Ramirez-Rosa pushes water and sewer break for low-income Chicagoans

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Ald. Carlos Ramirez-Rosa (35th) at the City Council meeting on Sept. 6, 2017. He is pushing what he calls a “Chicago Water for All” ordinance aimed at reducing water and sewer bills for low-income Chicagoans. | Brian Jackson/ For the Sun-Times

Arguing that water and sewer bills have more than tripled over the last decade, rookie Ald. Carlos Ramirez-Rosa (35th) is trying to prevent low-income Chicagoans from getting soaked.

Three months ago, State Sen. Daniel Biss, a Democratic candidate for governor, dropped the rookie alderman as his running mate over Ramirez-Rosa’s support for the movement to punish and isolate Israel with “Boycott, Divest and Sanction.”

Now, Ramirez-Rosa is pushing what he calls a “Chicago Water for All” ordinance aimed at reducing water and sewer bills for low-income Chicagoans while insulating Chicago’s water and sewer system from privatization by requiring approval of two-thirds of all Chicago voters.

“Over the last decade, a typical household’s water and sewer bill has more than tripled in Chicago: from $146 a year in 2007 to $501 a year for 60,000 gallons,” Ramirez-Rosa’s office said in announcing plans for a Wednesday news conference on the ordinance introduced by the rookie alderman on the day he cast one of three dissenting votes against Mayor Rahm Emanuel’s 2018 budget.

“The new utility tax alone will add another $115 onto a typical household’s annual bill by 2020. Based on the United Nation’s affordability standard, a typical water bill is currently unaffordable for the 17 percent of Chicago households who are living on less than $15,000 a year. Without action, water bills will become unaffordable for growing numbers of Chicagoans.”

Ramirez-Rosa could not be reached for comment on the ordinance, which was sent to the Rules Committee, the traditional burial ground for legislation opposed by the mayor’s office.

The proposed Water for All credit would be made available to “all residential users whose household income in a calendar year is less than 200 percent of the federal government’s official poverty income guidelines.”

The size of the credit would be based on a formula calculated by using the recipient’s annual household income and the amount of their annual water bill.

Emanuel’s communications director Adam Collins said “no one likes raising revenue,” but ignoring the need to rebuild a water and sewer system with chunks more than 100 years old is “not an option either.”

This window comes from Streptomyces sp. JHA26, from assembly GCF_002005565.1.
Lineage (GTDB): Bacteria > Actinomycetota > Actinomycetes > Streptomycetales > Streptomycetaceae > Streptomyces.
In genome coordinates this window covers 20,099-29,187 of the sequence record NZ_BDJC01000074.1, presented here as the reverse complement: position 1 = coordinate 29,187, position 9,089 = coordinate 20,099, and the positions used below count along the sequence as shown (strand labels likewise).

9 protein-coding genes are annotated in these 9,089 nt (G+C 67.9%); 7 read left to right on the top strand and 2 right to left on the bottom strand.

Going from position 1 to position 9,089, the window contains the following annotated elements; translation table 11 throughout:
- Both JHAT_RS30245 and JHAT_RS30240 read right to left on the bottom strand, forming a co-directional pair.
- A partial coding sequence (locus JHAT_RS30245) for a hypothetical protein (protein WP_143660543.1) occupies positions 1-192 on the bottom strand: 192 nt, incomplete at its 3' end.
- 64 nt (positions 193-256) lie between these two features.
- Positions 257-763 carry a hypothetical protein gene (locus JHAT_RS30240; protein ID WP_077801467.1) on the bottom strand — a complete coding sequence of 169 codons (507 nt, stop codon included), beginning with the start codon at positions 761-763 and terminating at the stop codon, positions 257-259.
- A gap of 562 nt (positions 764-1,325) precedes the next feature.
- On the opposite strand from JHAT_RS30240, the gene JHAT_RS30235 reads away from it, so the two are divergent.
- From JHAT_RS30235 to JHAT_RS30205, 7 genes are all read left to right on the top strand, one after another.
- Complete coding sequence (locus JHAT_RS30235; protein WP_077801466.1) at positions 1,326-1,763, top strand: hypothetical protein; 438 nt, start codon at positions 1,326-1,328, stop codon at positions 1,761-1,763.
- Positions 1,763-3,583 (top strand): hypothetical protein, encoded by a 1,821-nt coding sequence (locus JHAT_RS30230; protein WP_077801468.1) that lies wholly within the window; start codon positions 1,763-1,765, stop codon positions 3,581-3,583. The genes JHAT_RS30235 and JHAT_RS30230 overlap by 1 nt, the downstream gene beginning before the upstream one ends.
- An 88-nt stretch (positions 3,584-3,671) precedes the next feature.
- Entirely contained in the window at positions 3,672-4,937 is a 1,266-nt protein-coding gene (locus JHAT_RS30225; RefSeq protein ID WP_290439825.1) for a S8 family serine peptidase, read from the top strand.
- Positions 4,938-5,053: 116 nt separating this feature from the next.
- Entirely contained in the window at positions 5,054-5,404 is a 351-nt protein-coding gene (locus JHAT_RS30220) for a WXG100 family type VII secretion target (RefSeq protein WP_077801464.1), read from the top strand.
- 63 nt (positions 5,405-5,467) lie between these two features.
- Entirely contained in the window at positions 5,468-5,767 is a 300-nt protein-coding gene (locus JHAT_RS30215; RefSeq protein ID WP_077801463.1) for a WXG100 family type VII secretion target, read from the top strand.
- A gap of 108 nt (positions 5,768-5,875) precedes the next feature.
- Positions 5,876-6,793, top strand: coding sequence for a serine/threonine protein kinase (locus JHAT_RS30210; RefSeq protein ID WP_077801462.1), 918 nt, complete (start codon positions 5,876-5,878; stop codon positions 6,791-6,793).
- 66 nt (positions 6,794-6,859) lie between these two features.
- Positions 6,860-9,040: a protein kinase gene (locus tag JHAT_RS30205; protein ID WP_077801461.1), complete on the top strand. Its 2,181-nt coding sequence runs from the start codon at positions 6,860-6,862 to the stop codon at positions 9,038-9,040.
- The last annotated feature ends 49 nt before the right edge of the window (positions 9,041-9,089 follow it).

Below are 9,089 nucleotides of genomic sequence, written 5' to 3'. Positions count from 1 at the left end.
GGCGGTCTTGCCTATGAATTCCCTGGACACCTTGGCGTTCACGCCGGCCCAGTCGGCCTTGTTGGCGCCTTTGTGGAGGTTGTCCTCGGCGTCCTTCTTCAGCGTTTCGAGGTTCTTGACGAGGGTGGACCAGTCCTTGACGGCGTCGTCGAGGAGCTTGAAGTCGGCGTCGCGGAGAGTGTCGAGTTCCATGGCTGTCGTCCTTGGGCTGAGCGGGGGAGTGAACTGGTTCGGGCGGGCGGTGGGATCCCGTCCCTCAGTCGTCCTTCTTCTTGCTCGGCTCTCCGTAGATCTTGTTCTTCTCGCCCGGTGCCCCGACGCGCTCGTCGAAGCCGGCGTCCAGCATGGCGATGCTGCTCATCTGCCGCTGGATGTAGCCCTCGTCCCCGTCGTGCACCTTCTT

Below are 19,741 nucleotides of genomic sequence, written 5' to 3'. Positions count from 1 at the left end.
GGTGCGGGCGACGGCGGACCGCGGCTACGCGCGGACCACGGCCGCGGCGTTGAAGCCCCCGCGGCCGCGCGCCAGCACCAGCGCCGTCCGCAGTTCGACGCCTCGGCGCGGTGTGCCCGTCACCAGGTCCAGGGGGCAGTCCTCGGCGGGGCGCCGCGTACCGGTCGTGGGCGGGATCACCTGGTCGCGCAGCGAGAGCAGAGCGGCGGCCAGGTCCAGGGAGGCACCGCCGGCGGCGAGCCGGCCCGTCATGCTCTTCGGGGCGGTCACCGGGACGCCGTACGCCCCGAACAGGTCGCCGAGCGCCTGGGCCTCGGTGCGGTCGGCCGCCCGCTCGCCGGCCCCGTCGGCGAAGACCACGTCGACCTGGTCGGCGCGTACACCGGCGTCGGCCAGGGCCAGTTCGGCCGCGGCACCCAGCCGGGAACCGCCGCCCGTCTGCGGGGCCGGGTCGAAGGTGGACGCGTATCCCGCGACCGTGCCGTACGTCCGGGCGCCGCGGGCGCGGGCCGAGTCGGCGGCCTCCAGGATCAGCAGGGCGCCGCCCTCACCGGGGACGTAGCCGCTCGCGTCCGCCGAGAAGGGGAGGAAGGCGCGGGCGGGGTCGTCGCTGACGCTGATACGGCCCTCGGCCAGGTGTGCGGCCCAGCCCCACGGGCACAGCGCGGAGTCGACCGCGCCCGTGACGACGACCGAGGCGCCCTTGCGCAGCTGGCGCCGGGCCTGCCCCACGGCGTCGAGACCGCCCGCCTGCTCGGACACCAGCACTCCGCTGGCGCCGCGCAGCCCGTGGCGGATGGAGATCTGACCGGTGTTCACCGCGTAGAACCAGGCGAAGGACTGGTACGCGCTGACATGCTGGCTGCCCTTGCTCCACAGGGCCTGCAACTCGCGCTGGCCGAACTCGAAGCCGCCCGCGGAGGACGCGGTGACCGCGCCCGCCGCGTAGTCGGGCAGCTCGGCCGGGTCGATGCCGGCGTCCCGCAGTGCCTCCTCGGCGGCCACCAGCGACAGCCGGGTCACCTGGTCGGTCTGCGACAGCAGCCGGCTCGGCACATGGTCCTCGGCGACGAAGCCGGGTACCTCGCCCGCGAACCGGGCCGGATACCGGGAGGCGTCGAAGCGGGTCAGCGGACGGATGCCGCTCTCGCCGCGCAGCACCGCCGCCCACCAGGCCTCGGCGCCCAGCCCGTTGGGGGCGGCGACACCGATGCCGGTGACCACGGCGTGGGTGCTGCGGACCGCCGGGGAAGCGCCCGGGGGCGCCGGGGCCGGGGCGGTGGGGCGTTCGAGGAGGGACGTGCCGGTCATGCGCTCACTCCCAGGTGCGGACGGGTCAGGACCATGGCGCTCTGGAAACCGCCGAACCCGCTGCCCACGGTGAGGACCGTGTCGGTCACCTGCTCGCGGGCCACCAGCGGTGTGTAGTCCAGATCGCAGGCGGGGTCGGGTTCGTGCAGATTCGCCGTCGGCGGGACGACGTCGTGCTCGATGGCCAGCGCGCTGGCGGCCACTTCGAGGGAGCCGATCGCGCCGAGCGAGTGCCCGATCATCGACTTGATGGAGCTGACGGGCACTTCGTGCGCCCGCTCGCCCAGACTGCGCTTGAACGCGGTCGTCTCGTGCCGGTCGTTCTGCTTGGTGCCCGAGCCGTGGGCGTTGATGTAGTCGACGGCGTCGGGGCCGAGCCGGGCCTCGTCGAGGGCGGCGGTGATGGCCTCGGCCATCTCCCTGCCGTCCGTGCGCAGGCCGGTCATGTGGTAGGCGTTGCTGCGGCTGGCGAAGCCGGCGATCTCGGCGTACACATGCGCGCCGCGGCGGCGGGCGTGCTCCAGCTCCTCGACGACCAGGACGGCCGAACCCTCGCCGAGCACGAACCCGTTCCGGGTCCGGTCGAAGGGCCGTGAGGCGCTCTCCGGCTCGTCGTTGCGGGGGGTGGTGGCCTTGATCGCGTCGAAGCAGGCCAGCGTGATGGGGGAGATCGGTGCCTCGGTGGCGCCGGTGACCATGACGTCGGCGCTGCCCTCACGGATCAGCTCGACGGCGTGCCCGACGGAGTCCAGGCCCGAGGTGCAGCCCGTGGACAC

“We would love it if there were credible options to reduce the impact on homeowners. That’s why the mayor pushed to increase the homeowners’ property tax exemption. But Ald. Rosa has offered no credible alternatives,” Collins wrote in an email.

Shortly after taking office, Emanuel took a long-rumored privatization of Chicago’s water and sewer system off the table.

Instead, the mayor doubled water and sewer rates over a four-year period, followed by annual increases tied to the cost of living, to pay for a massive overhaul of Chicago’s crumbling water and sewer infrastructure.

Last year, the strain on Chicago homeowners and businesses got worse.

By a lopsided vote of 40-10, the City Council approved the mayor’s plan to slap a 29.5 percent tax on water and sewer bills to save a Municipal Employees Pension Fund with $18.6 billion in unfunded liabilities that’s due to run out of money in 2025.

The tax is being phased in over a four-year period to minimize the burden on beleaguered homeowners and businesses already reeling from $1.2 billion in property tax increases for police, fire and teacher pensions and school construction.

The average homeowner is paying $53.16 this year; $115.20 in 2018; $180.96 in 2019, and $225.96 in 2020 and 2012. During the four-year phase-in, the city’s annual take will rise from $56.4 million next year to $240.1 million in 2020.

Chief Financial Officer Carole Brown has openly acknowledged that the largest of four city employee pension funds would still be left with a gaping hole in 2023 — even after the utility tax is fully phased in. That hole will require “more revenue” to honor the city’s ironclad commitment to reach 90 percent funding over a 40-year period.

Brown has also acknowledged the new utility tax still has “room to grow.” But she has argued that does not necessarily condemn beleaguered Chicago taxpayers to a never-ending cycle of tax increases.

Cost-cutting and future benefit reductions could fill at least part of the gap, she has said.

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